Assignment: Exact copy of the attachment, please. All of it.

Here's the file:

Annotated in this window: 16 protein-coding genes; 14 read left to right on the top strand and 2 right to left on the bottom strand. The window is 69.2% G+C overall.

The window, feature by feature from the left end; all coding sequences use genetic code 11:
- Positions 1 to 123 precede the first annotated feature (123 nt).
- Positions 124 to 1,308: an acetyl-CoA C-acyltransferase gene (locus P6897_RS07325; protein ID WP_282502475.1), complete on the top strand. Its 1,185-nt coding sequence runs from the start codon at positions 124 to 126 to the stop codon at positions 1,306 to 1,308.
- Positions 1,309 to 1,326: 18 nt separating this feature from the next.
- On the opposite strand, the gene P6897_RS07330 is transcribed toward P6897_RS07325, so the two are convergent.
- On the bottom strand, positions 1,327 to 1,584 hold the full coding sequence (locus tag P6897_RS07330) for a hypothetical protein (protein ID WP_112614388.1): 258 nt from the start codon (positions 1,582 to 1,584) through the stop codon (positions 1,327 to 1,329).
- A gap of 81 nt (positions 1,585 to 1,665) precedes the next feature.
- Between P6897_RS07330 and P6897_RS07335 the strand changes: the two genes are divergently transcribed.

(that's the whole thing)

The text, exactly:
Annotated in this window: 16 protein-coding genes; 14 read left to right on the top strand and 2 right to left on the bottom strand. The window is 69.2% G+C overall.

The window, feature by feature from the left end; all coding sequences use genetic code 11:
- Positions 1 to 123 precede the first annotated feature (123 nt).
- Positions 124 to 1,308: an acetyl-CoA C-acyltransferase gene (locus P6897_RS07325; protein ID WP_282502475.1), complete on the top strand. Its 1,185-nt coding sequence runs from the start codon at positions 124 to 126 to the stop codon at positions 1,306 to 1,308.
- Positions 1,309 to 1,326: 18 nt separating this feature from the next.
- On the opposite strand, the gene P6897_RS07330 is transcribed toward P6897_RS07325, so the two are convergent.
- On the bottom strand, positions 1,327 to 1,584 hold the full coding sequence (locus tag P6897_RS07330) for a hypothetical protein (protein ID WP_112614388.1): 258 nt from the start codon (positions 1,582 to 1,584) through the stop codon (positions 1,327 to 1,329).
- A gap of 81 nt (positions 1,585 to 1,665) precedes the next feature.
- Between P6897_RS07330 and P6897_RS07335 the strand changes: the two genes are divergently transcribed.